What is “raw water,” and is it healthy?

In January of this year, the New York Times reported on a trend in Silicon Valley toward the consumption of “raw water” that has not gone through any form of treatment.

Those promoting this trend claim that raw water is healthier, more natural, and tastes better than water that has gone through treatment. Stores in the Bay Area sell jugs of raw water at prices far higher than those for other bottled water (which of course costs many times as much as the water that comes out of your tap). One store reported selling 2 ½ gallons of water for over $60.

Public health officials agree that drinking raw water is a very bad idea. No matter how clear a sample of raw water may look, it can still be teeming with bacteria, viruses, and parasites that would be eliminated with typical treatment in any public water facility.

Widespread water treatment is one of the greatest public health success stories in human history. Right here in the Salt Lake Valley a century ago, hundreds of people a year died of diseases like dysentery and cholera from drinking untreated water. Today, those diseases are virtually unheard of in Utah. Any time someone does contract a waterborne disease like giardia, it can almost always be traced to drinking raw water from a mountain spring or other untreated source.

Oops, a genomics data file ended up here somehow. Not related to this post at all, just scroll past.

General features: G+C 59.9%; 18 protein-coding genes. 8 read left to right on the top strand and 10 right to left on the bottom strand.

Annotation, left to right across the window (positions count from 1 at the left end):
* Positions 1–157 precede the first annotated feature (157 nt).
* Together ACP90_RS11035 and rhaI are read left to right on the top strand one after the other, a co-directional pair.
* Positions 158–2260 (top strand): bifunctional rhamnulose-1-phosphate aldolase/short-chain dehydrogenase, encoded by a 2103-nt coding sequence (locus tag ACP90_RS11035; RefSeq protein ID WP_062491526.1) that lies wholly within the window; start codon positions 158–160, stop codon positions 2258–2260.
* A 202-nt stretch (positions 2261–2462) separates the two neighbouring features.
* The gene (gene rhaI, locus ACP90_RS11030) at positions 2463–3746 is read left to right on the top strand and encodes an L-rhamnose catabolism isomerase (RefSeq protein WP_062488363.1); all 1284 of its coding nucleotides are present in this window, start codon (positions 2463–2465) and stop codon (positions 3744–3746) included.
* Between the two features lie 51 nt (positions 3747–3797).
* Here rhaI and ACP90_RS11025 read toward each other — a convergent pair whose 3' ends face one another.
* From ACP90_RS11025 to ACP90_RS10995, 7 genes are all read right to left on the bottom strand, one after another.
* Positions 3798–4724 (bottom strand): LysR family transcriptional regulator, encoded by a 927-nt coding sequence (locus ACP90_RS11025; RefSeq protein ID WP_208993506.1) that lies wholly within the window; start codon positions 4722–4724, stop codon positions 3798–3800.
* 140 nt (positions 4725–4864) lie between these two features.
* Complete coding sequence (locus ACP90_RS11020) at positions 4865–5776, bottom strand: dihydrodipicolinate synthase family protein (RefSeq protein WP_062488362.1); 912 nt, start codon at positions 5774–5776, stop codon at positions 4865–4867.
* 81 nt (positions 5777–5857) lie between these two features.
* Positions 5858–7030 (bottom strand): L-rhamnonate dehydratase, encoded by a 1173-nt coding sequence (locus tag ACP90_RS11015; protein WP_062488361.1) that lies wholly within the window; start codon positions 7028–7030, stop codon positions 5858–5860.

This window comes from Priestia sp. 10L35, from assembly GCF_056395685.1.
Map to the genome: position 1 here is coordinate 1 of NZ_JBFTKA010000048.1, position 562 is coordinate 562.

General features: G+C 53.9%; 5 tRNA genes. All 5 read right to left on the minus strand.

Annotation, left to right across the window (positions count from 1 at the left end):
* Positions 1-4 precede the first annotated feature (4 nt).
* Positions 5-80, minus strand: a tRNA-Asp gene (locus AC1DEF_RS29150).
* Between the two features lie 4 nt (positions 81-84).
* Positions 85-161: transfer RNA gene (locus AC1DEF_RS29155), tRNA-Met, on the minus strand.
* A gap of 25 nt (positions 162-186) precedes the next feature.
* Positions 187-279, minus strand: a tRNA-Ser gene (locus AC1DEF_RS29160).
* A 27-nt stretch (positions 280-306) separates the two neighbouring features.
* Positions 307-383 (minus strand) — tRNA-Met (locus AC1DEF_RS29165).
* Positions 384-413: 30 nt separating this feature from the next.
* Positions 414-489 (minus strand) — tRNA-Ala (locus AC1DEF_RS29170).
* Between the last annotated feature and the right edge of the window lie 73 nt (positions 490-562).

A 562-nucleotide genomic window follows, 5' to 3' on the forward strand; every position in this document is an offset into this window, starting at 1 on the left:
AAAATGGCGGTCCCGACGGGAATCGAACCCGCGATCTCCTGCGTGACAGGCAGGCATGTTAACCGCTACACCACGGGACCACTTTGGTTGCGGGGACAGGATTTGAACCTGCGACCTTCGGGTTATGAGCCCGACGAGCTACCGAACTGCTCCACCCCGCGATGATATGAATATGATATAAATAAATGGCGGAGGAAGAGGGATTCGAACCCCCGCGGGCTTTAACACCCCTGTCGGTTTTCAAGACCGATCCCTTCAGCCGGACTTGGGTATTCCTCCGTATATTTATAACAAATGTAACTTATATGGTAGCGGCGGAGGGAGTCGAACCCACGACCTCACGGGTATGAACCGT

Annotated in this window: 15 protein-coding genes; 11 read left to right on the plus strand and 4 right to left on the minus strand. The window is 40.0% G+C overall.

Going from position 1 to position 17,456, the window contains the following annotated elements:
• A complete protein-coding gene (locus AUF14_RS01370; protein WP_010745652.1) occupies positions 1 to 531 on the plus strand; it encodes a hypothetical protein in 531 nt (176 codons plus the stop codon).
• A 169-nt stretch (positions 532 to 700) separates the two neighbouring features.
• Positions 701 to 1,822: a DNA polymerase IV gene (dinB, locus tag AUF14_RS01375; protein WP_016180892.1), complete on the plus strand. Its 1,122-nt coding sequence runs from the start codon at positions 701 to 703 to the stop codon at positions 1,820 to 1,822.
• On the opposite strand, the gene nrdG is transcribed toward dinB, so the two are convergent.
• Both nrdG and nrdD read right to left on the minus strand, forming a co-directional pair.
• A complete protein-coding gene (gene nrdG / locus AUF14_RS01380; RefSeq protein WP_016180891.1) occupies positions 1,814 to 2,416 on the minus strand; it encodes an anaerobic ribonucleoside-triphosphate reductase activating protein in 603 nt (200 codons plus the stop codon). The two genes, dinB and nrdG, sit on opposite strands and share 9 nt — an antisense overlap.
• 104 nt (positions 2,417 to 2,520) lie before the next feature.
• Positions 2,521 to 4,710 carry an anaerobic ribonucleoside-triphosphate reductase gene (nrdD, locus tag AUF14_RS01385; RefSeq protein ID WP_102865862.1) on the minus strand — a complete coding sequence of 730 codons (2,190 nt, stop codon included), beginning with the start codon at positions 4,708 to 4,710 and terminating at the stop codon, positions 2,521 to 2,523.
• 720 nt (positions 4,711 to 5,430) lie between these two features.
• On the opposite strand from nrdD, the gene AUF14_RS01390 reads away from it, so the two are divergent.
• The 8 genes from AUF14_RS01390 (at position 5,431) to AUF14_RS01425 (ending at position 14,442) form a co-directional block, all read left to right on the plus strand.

Some 700 million people worldwide still lack access to safe water. Rather than follow trends that promote unsafe and unproven water practices, we strongly urge our customers to support nonprofit organizations such as Water for People ( waterforpeople.org ) that are helping to provide clean, safe water to those who lack it.